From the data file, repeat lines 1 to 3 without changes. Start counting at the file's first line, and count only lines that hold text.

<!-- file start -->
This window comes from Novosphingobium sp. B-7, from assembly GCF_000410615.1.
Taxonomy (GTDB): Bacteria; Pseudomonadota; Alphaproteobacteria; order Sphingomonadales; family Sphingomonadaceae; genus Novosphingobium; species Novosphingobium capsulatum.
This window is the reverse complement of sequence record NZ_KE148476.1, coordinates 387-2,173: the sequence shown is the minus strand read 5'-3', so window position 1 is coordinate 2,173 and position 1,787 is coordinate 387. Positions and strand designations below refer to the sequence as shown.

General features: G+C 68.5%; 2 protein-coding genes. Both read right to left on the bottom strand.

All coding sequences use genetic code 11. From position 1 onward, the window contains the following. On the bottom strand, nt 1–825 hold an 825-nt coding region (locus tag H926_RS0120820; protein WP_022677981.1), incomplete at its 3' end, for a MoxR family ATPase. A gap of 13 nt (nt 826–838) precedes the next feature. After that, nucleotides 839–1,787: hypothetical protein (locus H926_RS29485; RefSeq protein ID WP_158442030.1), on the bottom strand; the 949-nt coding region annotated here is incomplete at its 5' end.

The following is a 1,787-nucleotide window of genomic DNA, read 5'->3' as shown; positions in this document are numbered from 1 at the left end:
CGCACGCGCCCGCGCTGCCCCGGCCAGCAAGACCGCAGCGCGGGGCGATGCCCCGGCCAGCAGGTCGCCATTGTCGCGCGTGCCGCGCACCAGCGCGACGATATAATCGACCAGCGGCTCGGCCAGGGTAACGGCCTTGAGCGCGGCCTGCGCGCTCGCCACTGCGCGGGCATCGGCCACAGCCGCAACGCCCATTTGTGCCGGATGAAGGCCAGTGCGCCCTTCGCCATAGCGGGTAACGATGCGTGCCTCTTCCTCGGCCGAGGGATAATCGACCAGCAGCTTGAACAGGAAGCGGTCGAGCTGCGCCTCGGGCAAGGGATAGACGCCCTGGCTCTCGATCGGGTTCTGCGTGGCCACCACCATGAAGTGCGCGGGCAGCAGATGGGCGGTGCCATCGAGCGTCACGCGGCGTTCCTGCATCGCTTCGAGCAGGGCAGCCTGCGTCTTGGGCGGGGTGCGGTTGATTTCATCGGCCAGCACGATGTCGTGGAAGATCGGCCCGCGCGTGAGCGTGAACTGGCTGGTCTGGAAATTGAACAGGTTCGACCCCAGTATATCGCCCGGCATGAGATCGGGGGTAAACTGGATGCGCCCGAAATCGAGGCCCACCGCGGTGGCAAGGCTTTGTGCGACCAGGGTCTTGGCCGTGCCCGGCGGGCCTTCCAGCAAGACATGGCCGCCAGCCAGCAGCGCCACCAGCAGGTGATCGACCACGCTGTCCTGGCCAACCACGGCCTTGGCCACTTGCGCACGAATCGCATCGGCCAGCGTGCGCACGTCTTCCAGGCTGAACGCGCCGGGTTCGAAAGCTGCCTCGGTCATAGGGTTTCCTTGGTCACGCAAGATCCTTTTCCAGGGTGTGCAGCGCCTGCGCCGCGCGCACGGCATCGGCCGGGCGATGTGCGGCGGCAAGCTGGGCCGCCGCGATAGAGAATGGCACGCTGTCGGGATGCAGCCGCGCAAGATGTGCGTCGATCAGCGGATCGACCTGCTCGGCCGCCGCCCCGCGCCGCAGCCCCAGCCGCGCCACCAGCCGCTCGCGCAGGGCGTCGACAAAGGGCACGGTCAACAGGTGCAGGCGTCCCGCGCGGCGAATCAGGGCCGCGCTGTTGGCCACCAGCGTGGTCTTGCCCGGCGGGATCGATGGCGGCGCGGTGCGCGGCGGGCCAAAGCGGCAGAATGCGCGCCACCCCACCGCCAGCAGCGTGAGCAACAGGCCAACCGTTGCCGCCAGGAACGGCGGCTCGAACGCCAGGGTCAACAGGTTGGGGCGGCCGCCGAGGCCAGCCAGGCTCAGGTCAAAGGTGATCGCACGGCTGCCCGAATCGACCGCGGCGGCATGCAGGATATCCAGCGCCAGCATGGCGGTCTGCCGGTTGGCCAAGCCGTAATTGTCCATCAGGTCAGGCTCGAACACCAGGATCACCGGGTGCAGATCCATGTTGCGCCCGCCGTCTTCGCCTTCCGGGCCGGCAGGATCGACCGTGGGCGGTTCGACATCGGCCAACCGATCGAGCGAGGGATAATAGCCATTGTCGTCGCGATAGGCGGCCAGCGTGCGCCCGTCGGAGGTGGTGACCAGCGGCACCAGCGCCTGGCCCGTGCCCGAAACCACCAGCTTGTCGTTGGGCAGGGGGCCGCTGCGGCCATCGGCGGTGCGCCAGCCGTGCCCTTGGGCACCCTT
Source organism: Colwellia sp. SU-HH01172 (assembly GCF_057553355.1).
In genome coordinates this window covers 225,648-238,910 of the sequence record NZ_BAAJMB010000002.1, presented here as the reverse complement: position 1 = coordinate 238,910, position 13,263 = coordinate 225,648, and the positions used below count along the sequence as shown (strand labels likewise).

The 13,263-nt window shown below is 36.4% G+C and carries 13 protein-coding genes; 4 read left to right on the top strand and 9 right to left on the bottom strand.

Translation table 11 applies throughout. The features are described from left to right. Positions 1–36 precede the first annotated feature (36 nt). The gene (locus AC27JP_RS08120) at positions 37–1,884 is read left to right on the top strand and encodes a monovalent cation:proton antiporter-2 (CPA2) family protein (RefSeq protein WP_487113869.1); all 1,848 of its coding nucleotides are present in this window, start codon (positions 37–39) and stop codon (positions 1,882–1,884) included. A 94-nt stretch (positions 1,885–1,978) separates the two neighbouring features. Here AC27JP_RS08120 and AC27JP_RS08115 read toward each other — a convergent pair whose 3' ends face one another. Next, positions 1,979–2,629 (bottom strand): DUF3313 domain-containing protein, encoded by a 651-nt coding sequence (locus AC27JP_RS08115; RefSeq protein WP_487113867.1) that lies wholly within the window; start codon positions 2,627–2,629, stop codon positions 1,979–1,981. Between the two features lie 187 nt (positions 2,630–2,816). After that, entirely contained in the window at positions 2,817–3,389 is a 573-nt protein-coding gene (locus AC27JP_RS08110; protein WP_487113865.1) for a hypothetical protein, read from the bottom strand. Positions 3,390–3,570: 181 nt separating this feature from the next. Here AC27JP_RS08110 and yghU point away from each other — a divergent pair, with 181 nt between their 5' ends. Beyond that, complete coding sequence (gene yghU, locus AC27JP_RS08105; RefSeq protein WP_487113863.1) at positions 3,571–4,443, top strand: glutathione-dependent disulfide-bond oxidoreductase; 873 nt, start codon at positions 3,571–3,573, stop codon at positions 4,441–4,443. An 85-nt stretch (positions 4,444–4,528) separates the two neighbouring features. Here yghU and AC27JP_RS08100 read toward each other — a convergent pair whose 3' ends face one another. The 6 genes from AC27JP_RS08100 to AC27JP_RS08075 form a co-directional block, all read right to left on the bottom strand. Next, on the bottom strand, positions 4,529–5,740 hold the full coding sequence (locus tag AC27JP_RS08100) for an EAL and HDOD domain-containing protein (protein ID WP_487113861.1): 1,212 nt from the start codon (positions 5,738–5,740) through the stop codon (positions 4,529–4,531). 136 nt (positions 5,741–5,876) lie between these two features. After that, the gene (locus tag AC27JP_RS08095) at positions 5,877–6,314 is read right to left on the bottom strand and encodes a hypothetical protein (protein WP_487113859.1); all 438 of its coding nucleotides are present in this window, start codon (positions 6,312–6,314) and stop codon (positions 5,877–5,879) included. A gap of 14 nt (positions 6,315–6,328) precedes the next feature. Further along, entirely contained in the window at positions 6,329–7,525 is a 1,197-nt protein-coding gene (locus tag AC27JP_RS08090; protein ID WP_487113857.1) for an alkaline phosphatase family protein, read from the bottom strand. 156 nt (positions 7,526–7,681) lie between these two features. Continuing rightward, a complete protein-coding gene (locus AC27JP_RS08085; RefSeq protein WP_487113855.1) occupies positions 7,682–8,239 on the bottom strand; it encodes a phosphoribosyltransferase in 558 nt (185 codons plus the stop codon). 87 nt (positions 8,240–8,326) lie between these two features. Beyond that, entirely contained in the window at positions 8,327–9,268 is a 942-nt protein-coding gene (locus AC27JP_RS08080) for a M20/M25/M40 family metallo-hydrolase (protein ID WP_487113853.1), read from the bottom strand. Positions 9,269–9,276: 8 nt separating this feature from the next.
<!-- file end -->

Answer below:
This window comes from Novosphingobium sp. B-7, from assembly GCF_000410615.1.
Taxonomy (GTDB): Bacteria; Pseudomonadota; Alphaproteobacteria; order Sphingomonadales; family Sphingomonadaceae; genus Novosphingobium; species Novosphingobium capsulatum.
This window is the reverse complement of sequence record NZ_KE148476.1, coordinates 387-2,173: the sequence shown is the minus strand read 5'-3', so window position 1 is coordinate 2,173 and position 1,787 is coordinate 387. Positions and strand designations below refer to the sequence as shown.